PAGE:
Who Framed Roger Rabbit

Year: 1988
Production Co: Amblin Entertainment
Director: Robert Zemeckis
Producer: Frank Marshall/Steven Spielberg/Kathleen Kennedy
Writer: Jeffrey Price/Peter S Seaman
Cast: Bob Hoskins, Charles Fleischer, Joanna Cassidy, Kathleen Turner, Christopher Lloyd, Joel Silver, Mel Blanc, Mae Questrel

It would be impossible to make the same film today. A studio would insist on CGI instead of antiquated hand-drawn cel animation, unless it was a part arthouse film with a retro appeal.

Not only that, but if you've ever watched the DVD extras you'll know that trying to get clearance for so many characters from two different rightsholders (Warner Bros and Disney) on screen at the same time was a bigger job than getting most films made in their entirety.

The combination of animation and live action was the flashy drawcard, and for good reason. We'd seen Mary Poppins and Dot and the Kangaroo ten years before but they'd just been badly-lit animation plates over live footage. Director Zemeckis and his production design team went to such lengths to ensure the animated characters interacted with their environment like we'd never seen before it was astounding. For the first time ever, you could believe there were beings called toons that really lived in the world. Just watch the Octopus bartender manipulate real bottles and glasses in the Ink and Paint Club.

The premise against which the story is played out is an inspired piece of world building. It's the postwar boom years in Hollywood and cartoons are big business. Instead of being drawn by humans, 'toons' are real live beings that come from a place called Toontown, just near Hollywood. They come to the set like normal actors, learn their lines ('rabbit gets clunked, rabbit sees stars') and lose concentration when you break their hearts.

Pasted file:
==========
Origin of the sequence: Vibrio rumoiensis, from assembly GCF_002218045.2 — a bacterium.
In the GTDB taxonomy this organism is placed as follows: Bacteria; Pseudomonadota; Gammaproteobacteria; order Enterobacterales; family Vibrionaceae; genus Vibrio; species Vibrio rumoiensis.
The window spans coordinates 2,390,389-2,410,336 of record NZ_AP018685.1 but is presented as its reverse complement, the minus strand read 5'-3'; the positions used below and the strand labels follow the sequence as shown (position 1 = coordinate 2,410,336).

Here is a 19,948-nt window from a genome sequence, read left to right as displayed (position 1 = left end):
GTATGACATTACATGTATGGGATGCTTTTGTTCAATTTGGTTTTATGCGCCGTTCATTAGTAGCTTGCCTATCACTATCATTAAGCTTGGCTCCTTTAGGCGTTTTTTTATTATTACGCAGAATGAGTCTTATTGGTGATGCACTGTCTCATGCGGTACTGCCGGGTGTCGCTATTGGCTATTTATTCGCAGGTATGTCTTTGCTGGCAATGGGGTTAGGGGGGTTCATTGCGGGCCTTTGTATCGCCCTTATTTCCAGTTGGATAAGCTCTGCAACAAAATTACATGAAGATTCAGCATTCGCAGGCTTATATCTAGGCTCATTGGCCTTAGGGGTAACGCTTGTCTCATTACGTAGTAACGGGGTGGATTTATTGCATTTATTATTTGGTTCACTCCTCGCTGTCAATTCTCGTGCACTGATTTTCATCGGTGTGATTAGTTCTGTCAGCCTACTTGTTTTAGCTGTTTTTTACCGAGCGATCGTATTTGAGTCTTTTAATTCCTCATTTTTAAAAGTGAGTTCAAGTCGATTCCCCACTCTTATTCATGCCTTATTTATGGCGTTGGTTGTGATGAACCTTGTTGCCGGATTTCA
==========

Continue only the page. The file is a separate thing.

One such hapless character is Roger Rabbit (Fleischer), who's married to the disproportionately sexy Jessica (Turner) and can't believe what he's told when photos of his wife playing pattycake with studio boss Marvin Acme emerge.

The photos were taken by private eye Eddie Valiant (Hoskins), who was summoned to the animation powerhouse Maroon studios by cartoon magnate R K Maroon himself to look into Roger's personal problems in secret.

Eddie, who used to love working in Toontown but is a broken mean after the death of his brother and business partner, isn't above taking a couple of grotty spy shots through the window of Jessica's dressing room at the Ink and Paint Club to catch her in the act with Acme for a lousy hundred bucks. Plus expenses.

He thinks that's the end of it and goes back to hanging around the local bar with his erstwhile girlfriend, bartender Delores (Cassidy). But Acme turns up dead and Roger's the prime suspect, turning up at Eddie's office and pleading for help to clear his name. Eddie is reluctant but smells a rat, and uncovers a Chinatown -like conspiracy concerning the city's public transport system, nasty local legislator Judge Doom (Lloyd) and Maroon's shady business interests.

So even without the most realistic animation/live action on screen, it's a riveting noir thriller with so many references to the 50s LA noir genre you'll be hard pressed to pick them all. In fact, the detail is what makes the film so endlessly watchable. The animation style, references to the golden age of Looney Tunes and Disney characters, even tiny turns on the plot come so think and fast you'll never see them all, and if you watch the film every few years you'll pick up something new every time.

Despite reportedly going through 40 some drafts, being hated by test audiences and appearing so directionless at times while it was being made, it's a modern classic.

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